Management loudly and publicly disagreed with his decision.
The sides asked Das to hold off on issuing a written decision while they negotiated changes to the drug agreement.
The 100-game suspension of Colorado Rockies catcher Eliezer Alfonzo for a second positive test, announced last Sept. 14, was rescinded in an agreement between management and the union on Monday.
“Alfonzo’s grievance challenging his suspension raised issues that were nearly identical to those resolved in the arbitration involving Ryan Braun,” MLB said in a statement. “It is not anticipated that any other future cases will be impacted by the circumstances raised in the grievances of these two players.”
Under baseball’s drug agreement, grievances are heard before initial suspensions are announced. In the case of penalties for a second or third positive test, the cases are argued after the suspensions are made public.
Alfonzo was designated for assignment by the Rockies on May 7 and sent outright to Triple-A Colorado Springs in the Pacific Coast League two days later.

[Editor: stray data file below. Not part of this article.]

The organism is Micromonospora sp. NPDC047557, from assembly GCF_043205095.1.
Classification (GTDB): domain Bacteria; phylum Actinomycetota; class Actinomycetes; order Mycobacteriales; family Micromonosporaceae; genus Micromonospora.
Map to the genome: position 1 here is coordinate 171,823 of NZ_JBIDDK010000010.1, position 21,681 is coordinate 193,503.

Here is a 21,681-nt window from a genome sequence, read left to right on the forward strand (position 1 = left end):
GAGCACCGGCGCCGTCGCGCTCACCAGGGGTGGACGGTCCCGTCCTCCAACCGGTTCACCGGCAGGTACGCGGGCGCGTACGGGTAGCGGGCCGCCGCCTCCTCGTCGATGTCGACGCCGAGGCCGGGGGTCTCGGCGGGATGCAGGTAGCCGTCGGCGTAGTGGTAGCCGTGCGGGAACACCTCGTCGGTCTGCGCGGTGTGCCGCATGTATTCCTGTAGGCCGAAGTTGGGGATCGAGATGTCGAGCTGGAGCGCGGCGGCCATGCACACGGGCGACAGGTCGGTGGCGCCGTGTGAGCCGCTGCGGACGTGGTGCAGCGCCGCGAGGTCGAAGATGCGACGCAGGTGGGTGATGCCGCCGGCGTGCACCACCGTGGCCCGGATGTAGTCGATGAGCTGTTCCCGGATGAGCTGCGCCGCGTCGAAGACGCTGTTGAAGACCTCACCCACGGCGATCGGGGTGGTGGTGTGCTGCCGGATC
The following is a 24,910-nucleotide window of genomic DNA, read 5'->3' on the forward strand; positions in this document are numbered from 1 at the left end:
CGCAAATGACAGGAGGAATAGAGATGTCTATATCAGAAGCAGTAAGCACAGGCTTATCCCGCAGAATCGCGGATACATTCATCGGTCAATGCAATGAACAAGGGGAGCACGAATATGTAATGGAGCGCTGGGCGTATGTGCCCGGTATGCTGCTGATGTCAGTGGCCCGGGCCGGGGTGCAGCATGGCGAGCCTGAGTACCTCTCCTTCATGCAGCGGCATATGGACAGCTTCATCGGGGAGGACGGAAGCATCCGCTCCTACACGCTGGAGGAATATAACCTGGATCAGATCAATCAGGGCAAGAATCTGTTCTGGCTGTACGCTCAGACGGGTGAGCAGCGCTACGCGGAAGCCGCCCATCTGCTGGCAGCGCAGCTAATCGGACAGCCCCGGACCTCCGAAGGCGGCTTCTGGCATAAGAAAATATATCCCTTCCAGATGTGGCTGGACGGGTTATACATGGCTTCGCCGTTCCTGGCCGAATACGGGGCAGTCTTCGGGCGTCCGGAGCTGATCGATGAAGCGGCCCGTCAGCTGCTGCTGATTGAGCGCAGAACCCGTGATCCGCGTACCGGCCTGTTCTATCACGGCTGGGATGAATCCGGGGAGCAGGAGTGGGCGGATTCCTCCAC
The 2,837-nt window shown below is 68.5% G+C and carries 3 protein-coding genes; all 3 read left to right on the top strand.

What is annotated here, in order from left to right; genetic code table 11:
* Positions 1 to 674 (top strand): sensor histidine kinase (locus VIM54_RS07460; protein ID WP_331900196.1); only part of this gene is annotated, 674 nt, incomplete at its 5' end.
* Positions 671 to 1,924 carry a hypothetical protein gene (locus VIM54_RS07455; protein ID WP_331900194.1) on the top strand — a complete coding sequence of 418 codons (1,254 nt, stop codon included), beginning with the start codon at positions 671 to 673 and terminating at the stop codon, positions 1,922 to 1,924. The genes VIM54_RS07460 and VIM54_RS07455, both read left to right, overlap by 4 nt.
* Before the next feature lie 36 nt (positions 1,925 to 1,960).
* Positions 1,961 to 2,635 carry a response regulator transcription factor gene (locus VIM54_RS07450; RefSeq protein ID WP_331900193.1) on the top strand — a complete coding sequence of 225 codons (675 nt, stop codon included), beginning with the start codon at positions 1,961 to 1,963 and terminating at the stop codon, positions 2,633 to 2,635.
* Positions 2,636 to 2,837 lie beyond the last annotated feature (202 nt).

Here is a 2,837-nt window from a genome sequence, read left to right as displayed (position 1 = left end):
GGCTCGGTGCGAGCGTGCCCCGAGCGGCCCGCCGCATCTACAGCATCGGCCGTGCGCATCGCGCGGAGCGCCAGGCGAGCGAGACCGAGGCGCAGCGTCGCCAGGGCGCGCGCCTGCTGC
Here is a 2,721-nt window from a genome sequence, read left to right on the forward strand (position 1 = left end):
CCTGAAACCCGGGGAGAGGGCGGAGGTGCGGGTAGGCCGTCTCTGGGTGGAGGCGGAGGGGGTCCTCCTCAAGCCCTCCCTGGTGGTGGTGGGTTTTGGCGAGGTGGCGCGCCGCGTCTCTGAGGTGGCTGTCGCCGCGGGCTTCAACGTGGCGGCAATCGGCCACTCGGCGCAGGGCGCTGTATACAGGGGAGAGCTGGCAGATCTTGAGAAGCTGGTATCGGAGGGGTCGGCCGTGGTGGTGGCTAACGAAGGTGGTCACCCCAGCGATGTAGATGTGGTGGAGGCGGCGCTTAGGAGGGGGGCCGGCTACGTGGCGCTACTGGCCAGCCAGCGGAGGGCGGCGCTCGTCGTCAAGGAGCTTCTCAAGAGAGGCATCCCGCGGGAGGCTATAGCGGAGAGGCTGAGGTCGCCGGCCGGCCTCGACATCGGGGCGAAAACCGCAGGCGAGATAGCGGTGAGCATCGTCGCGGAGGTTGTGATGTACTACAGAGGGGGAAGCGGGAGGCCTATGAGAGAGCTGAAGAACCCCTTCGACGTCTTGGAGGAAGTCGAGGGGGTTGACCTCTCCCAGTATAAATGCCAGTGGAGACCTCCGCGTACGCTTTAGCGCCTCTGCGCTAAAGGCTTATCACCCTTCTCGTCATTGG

Das took over as baseball’s permanent arbitrator from Cornell professor Dana Eischen, who was hired in December 1997 but quit after ruling the following May against J.D. Drew’s grievance seeking free agency.
Many of baseball’s grievance arbitrators have had brief tenures, with the list including Lewis Gill (1970-72), Gabriel Alexander (1972-74), Peter Seitz (1974-75), Alexander Porter (1977-79), Raymond Goetz (1979-83), Richard Bloch (1983-85), Thomas Roberts (1985-86), George Nicolau (1986-95), Nicholas Zumas (1995-97) and Eischen (1997-98).
Joseph Sickles heard one case in 1976, and temporary arbitrators were used between Eischen and Das.
Seitz was fired after he ruled against owners in the Andy Messersmith-Dave McNally reserve clause case that led to free agency. Roberts was fired after deciding management colluded against free agents between the 1985 and 1986 seasons.